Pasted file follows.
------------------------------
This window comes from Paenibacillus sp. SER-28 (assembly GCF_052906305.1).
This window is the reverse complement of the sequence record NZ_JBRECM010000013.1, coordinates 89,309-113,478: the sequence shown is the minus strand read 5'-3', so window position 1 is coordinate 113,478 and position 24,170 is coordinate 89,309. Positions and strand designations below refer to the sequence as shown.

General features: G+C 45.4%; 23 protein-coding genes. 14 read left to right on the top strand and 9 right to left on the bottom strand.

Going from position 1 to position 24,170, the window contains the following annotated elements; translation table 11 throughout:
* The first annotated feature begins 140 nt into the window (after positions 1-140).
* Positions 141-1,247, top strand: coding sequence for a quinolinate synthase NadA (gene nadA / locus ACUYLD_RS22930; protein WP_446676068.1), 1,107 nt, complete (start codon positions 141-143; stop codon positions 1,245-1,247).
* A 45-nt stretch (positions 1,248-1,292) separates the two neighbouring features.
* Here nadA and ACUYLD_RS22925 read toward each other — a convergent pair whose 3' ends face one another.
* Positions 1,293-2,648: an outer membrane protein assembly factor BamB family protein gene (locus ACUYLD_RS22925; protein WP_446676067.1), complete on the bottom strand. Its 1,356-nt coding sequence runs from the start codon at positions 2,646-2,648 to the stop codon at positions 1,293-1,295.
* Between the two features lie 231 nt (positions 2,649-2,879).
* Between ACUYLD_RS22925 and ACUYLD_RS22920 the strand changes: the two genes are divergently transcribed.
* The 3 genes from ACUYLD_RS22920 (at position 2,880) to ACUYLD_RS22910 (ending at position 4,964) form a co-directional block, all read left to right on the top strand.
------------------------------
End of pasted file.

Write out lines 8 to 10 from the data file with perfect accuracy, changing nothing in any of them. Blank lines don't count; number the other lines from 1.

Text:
* Here nadA and ACUYLD_RS22925 read toward each other — a convergent pair whose 3' ends face one another.
* Positions 1,293-2,648: an outer membrane protein assembly factor BamB family protein gene (locus ACUYLD_RS22925; protein WP_446676067.1), complete on the bottom strand. Its 1,356-nt coding sequence runs from the start codon at positions 2,646-2,648 to the stop codon at positions 1,293-1,295.
* Between the two features lie 231 nt (positions 2,649-2,879).